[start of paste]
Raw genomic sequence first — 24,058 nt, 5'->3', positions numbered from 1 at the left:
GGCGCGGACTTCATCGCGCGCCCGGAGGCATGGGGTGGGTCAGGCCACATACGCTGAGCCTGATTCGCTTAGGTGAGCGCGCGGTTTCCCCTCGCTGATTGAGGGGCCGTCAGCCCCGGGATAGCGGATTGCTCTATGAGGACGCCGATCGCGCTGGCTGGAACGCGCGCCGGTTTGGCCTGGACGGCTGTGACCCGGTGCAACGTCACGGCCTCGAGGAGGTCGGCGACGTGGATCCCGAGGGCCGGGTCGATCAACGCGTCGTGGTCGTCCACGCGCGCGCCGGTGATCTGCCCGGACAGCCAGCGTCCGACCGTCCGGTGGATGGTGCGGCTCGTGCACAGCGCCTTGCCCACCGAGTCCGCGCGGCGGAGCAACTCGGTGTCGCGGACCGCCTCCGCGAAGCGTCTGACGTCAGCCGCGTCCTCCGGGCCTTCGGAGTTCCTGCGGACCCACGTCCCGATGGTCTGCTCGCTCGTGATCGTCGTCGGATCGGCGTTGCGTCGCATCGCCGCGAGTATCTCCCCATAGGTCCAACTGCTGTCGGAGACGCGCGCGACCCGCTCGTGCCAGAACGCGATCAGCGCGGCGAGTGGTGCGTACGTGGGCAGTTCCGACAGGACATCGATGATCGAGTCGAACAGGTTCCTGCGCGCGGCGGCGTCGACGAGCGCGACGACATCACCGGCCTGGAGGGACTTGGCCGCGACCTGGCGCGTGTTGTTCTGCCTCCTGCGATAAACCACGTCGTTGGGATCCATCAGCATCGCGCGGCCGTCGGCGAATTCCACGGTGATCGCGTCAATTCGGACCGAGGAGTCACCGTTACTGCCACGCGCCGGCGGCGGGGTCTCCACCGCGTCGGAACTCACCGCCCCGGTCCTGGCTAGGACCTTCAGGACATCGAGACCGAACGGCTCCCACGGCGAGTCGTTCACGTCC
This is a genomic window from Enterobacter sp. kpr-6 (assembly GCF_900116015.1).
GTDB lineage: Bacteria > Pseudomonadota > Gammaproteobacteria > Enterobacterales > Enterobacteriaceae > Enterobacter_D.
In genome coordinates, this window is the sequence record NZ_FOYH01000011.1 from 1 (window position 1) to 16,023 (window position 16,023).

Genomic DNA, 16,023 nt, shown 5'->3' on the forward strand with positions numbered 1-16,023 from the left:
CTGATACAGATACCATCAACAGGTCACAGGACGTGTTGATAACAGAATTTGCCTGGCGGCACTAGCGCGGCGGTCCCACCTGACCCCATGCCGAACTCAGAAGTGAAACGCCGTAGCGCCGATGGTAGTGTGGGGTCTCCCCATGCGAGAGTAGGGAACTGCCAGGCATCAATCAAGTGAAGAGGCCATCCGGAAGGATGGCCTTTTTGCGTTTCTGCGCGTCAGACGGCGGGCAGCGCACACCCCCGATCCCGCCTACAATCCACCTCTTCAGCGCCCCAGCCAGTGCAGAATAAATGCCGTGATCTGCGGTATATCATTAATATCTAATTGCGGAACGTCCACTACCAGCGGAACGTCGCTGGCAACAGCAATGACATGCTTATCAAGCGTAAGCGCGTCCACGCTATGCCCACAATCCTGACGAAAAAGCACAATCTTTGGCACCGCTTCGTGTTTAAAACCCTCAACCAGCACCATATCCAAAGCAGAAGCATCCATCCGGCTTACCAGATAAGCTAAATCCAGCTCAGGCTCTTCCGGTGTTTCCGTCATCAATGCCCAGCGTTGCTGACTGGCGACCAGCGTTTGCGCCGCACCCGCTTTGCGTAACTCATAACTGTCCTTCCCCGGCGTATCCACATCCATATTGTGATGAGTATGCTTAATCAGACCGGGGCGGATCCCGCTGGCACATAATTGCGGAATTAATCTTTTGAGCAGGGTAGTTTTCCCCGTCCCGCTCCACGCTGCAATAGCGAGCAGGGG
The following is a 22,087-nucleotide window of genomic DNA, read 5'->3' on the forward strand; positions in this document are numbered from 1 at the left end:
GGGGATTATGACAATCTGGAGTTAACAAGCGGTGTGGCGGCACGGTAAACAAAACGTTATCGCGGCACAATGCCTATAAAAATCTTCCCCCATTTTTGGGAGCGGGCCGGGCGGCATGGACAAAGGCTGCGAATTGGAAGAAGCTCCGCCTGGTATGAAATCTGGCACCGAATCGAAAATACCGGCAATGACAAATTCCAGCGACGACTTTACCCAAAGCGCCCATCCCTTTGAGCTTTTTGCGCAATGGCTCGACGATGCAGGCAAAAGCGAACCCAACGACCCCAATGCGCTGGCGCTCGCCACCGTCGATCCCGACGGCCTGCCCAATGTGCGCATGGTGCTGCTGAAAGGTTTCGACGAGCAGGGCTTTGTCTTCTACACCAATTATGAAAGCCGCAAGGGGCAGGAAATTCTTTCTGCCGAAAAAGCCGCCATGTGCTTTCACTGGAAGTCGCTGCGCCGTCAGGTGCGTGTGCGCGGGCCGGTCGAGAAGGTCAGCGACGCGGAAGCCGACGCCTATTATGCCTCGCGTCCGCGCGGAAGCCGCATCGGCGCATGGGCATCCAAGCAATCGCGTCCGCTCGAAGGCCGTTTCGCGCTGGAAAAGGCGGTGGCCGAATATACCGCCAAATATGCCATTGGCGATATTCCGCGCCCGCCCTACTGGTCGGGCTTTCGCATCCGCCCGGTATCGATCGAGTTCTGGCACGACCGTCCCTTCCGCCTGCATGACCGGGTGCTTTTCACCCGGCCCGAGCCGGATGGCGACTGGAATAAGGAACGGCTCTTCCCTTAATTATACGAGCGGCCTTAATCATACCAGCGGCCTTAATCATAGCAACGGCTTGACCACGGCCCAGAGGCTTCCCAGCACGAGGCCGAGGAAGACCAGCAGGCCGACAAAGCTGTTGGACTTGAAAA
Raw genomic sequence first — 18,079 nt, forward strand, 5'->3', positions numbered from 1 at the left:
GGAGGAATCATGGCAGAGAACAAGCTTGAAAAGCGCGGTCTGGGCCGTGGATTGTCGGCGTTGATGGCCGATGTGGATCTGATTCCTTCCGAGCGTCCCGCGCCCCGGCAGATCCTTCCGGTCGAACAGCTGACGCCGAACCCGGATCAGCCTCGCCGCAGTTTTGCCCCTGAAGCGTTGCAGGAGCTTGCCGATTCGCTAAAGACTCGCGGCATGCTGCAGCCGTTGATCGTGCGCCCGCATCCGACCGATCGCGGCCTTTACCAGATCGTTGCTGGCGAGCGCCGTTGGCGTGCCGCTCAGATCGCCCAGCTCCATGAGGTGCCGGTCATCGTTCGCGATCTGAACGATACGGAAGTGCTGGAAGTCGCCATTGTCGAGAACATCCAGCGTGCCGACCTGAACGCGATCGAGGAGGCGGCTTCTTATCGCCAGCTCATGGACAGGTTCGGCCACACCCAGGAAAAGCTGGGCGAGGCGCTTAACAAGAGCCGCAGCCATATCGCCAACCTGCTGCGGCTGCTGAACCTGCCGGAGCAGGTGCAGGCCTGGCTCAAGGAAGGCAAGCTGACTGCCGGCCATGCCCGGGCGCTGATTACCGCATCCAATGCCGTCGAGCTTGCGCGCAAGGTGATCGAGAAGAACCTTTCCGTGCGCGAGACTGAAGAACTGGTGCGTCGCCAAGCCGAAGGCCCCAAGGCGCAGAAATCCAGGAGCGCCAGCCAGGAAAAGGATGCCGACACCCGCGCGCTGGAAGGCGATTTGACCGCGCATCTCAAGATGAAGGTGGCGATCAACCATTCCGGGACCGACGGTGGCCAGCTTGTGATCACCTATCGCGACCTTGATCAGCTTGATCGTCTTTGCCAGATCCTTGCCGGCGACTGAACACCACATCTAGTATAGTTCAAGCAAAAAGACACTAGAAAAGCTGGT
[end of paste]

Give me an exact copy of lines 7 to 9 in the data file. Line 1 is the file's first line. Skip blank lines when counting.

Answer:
CTGATACAGATACCATCAACAGGTCACAGGACGTGTTGATAACAGAATTTGCCTGGCGGCACTAGCGCGGCGGTCCCACCTGACCCCATGCCGAACTCAGAAGTGAAACGCCGTAGCGCCGATGGTAGTGTGGGGTCTCCCCATGCGAGAGTAGGGAACTGCCAGGCATCAATCAAGTGAAGAGGCCATCCGGAAGGATGGCCTTTTTGCGTTTCTGCGCGTCAGACGGCGGGCAGCGCACACCCCCGATCCCGCCTACAATCCACCTCTTCAGCGCCCCAGCCAGTGCAGAATAAATGCCGTGATCTGCGGTATATCATTAATATCTAATTGCGGAACGTCCACTACCAGCGGAACGTCGCTGGCAACAGCAATGACATGCTTATCAAGCGTAAGCGCGTCCACGCTATGCCCACAATCCTGACGAAAAAGCACAATCTTTGGCACCGCTTCGTGTTTAAAACCCTCAACCAGCACCATATCCAAAGCAGAAGCATCCATCCGGCTTACCAGATAAGCTAAATCCAGCTCAGGCTCTTCCGGTGTTTCCGTCATCAATGCCCAGCGTTGCTGACTGGCGACCAGCGTTTGCGCCGCACCCGCTTTGCGTAACTCATAACTGTCCTTCCCCGGCGTATCCACATCCATATTGTGATGAGTATGCTTAATCAGACCGGGGCGGATCCCGCTGGCACATAATTGCGGAATTAATCTTTTGAGCAGGGTAGTTTTCCCCGTCCCGCTCCACGCTGCAATAGCGAGCAGGGG
The following is a 22,087-nucleotide window of genomic DNA, read 5'->3' on the forward strand; positions in this document are numbered from 1 at the left end:
GGGGATTATGACAATCTGGAGTTAACAAGCGGTGTGGCGGCACGGTAAACAAAACGTTATCGCGGCACAATGCCTATAAAAATCTTCCCCCATTTTTGGGAGCGGGCCGGGCGGCATGGACAAAGGCTGCGAATTGGAAGAAGCTCCGCCTGGTATGAAATCTGGCACCGAATCGAAAATACCGGCAATGACAAATTCCAGCGACGACTTTACCCAAAGCGCCCATCCCTTTGAGCTTTTTGCGCAATGGCTCGACGATGCAGGCAAAAGCGAACCCAACGACCCCAATGCGCTGGCGCTCGCCACCGTCGATCCCGACGGCCTGCCCAATGTGCGCATGGTGCTGCTGAAAGGTTTCGACGAGCAGGGCTTTGTCTTCTACACCAATTATGAAAGCCGCAAGGGGCAGGAAATTCTTTCTGCCGAAAAAGCCGCCATGTGCTTTCACTGGAAGTCGCTGCGCCGTCAGGTGCGTGTGCGCGGGCCGGTCGAGAAGGTCAGCGACGCGGAAGCCGACGCCTATTATGCCTCGCGTCCGCGCGGAAGCCGCATCGGCGCATGGGCATCCAAGCAATCGCGTCCGCTCGAAGGCCGTTTCGCGCTGGAAAAGGCGGTGGCCGAATATACCGCCAAATATGCCATTGGCGATATTCCGCGCCCGCCCTACTGGTCGGGCTTTCGCATCCGCCCGGTATCGATCGAGTTCTGGCACGACCGTCCCTTCCGCCTGCATGACCGGGTGCTTTTCACCCGGCCCGAGCCGGATGGCGACTGGAATAAGGAACGGCTCTTCCCTTAATTATACGAGCGGCCTTAATCATACCAGCGGCCTTAATCATAGCAACGGCTTGACCACGGCCCAGAGGCTTCCCAGCACGAGGCCGAGGAAGACCAGCAGGCCGACAAAGCTGTTGGACTTGAAAA